Our own Jordan Pedersen said nothing about this in his review, but it appears that more than a few TV critics are a little unnerved by the Dothraki, GoT’s barbarian horde. Adam Serwer, writing for the Atlantic, expressed disappointment at the casting department’s choice of “miscellaneous brown people.” TIME’s James Poniewozik wondered if “if it's possible to be racist toward a race that does not actually exist” while calling the Dothraki a “grabbag of exotic/dark/savage signifiers.”
Caveat: I have not read any George R.R. Martin, and I have yet to see Game of Thrones. But this issue is larger than one HBO series (no matter how huge the hype). Racism and other forms of prejudice crop up in fiction because it remains an unfortunate part of society, however veiled it may be.
And while the public seems generally okay with capital-l Literature, etc. exploring such topics (with a few capital-n Notable exceptions), we get nervous when they appear in our pulpier entertainments like fantasy or science-fiction.
A few months ago, Penny Arcade did a comic about the upcoming Thor movie. Marvel Entertainment had recently revealed some casting details, and one in particular had incensed the comics community. The Norse god Heimdall will be played by Idris Elba.
Idris Elba is a black man, known primarily for his work on The Wire. Heimdall, being a Norse god, is portrayed in Marvel mythology as somewhat Scandinavian (white, blond hair, etc.). Some were outraged at the casting incongruity; others were outraged at the outrage.
The argument for allegiance to the source material is not without its merits (to quote Gabe from the PA comic, “Weren’t the Norse gods White, though? I mean, even a racist clock is right twice a day”), but the language supporting the Aryan Heimdall argument is repugnant. “It seems that Marvel Studios believes that white people should have nothing that is unique to themselves,” wrote the Council of Conservative Citizens, calling for a boycott on Thor last December. They also referred to Elba as “Hip Hop DJ Idris Elba,” neglecting to mention his substantial acting resume.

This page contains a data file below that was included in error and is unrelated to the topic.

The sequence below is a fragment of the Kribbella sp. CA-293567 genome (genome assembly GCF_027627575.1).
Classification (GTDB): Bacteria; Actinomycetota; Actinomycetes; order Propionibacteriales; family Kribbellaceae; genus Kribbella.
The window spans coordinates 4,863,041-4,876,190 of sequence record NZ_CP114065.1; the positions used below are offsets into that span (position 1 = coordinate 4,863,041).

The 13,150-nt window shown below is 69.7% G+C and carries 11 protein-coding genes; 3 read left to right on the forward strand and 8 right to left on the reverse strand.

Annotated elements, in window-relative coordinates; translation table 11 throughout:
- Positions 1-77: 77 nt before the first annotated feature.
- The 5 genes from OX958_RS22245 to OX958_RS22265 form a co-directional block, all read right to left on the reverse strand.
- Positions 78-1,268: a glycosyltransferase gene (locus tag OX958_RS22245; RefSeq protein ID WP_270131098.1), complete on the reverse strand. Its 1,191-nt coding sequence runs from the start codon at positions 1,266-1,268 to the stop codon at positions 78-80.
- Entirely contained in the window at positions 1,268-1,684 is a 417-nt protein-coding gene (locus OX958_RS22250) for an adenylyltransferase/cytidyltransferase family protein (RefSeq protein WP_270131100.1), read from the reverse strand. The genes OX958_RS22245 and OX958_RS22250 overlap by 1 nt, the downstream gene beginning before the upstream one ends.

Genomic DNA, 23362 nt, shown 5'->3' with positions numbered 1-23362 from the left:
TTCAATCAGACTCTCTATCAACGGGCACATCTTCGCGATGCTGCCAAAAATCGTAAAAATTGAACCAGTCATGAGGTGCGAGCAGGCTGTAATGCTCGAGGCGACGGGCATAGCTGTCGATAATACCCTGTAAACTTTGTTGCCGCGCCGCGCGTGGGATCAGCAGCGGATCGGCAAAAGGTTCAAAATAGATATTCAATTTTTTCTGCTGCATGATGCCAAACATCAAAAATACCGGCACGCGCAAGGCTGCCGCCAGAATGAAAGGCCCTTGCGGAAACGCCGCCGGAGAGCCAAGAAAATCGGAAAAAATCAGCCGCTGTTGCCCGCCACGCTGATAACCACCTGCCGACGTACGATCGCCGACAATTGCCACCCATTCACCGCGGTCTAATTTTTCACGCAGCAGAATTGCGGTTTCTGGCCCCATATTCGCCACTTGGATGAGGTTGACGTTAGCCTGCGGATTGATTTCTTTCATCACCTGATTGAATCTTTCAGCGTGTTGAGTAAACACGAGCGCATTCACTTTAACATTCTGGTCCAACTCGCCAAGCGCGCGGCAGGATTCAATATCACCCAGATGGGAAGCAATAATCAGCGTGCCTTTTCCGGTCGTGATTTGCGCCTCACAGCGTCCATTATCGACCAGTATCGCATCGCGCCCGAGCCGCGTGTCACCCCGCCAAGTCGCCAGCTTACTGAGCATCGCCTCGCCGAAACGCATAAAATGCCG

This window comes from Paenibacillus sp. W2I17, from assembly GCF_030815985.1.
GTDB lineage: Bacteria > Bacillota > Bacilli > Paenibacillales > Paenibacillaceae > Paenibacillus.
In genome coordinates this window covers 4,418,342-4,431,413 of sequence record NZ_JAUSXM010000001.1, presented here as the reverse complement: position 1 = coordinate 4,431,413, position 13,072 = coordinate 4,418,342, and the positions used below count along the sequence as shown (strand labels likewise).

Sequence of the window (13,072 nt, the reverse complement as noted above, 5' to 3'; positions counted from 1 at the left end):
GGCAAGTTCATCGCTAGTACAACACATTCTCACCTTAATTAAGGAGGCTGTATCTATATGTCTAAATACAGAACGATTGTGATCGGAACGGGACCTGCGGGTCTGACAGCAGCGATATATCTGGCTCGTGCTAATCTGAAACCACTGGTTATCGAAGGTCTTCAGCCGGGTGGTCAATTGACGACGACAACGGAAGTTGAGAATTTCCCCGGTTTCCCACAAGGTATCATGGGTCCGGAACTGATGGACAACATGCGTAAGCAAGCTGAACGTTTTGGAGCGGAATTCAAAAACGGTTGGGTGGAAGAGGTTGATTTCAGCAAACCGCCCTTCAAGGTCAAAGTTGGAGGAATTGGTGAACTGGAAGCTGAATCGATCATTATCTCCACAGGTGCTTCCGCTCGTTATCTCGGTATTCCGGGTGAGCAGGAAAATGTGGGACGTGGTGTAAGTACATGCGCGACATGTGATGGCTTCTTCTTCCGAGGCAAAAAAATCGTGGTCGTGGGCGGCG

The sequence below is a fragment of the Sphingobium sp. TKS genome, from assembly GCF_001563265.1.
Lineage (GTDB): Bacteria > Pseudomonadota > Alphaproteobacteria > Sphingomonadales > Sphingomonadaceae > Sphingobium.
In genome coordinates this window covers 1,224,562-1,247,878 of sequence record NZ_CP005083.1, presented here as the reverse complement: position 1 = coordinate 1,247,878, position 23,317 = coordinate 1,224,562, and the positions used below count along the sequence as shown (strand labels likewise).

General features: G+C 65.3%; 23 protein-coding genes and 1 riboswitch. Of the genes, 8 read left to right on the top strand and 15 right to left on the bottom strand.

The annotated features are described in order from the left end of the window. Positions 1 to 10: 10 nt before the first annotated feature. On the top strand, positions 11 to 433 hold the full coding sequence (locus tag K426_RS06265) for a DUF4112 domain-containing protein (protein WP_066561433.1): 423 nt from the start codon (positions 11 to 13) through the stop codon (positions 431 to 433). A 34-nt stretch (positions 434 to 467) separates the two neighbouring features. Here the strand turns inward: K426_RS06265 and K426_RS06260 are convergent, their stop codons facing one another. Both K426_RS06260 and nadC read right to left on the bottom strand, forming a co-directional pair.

In their behind-the-scenes video on the comic, Penny Arcade creators Mike Krahulik and Jerry Holkins express their concern over “agreeing with racists.” Mike then concedes that supporting Asian casting for a Last Airbender movie may necessitate supporting Caucasian casting for Thor. He continues the theoretical argument with himself, retorting that the racial imbalance of Hollywood makes accurate Caucasian casting a bit lower of a priority. For them, it boils down to wanting to avoid the conversation entirely, lest you inadvertently side with people whose sole agenda is hatred. The only way to win is not to play.
Writing for Slate’s “Brow Beat” blog, Nina Shen Rastogi acknowledged that the Dothraki, while brutal and perhaps offensive to some viewers, are a “hodgepodge creation” with no “specific antecedent in our world.” This absolves Game of Thrones from the claims of racism levied at the Star Wars prequels for the Gungans and the Neimoidians (which a poster from the Internet’s younger days summarily dismisses). But Rastogi concludes, “It does seem sad to me that, even in a fantasy world with the freedom to untether itself completely from our own, the "exotic other" has to look so boringly familiar.”
An “exotic other” in a fantasy series about a fictional land named Westeros presents huge problems for a casting department. There is an art to casting. Unfortunately, there is no abstraction to your instrument. A painter has color and shape, a composer music, a writer imagery and metaphor. A casting director has actual human beings. The literality of the onscreen actor limits how far fantasy can go before you need latex or CGI.
Fantasy needs its own original diversity, though. Both fantasy and science-fiction are fertile ground for the exploration of themes like racism because of their world-building element. The author resets everything to zero and then fashions a setting best suited to deal with the themes at hand. Mages in BioWare’s Dragon Age universe and the mutants of Marvel’s X-Men are both treated poorly for being born different. Both also happen to have extraordinary supernatural abilities, which is a visually stimulating metaphor for “redemptive qualities.”
In science-fiction, xenophobia is literal. Aliens literally come from other planets, not just across borders from other countries. Orson Scott Card’s Ender books introduce humanity to a race of insectoids and a race of pig-like symbiotes, species that could not be more different from our own biologically (read: culturally). The later books even have humans interacting (or attempting to interact) with a digital entity and some kind of intelligent virus. With these extremes, common ground is a rare treasure, a goal to be sought at all costs.
Casting troubles aside, the Dothraki are not direct allegories. They are a type of people, a type defined by their relationships to the other people in their world, not by the color of the actors’ skin. Suspend your disbelief. You’ll be well rewarded.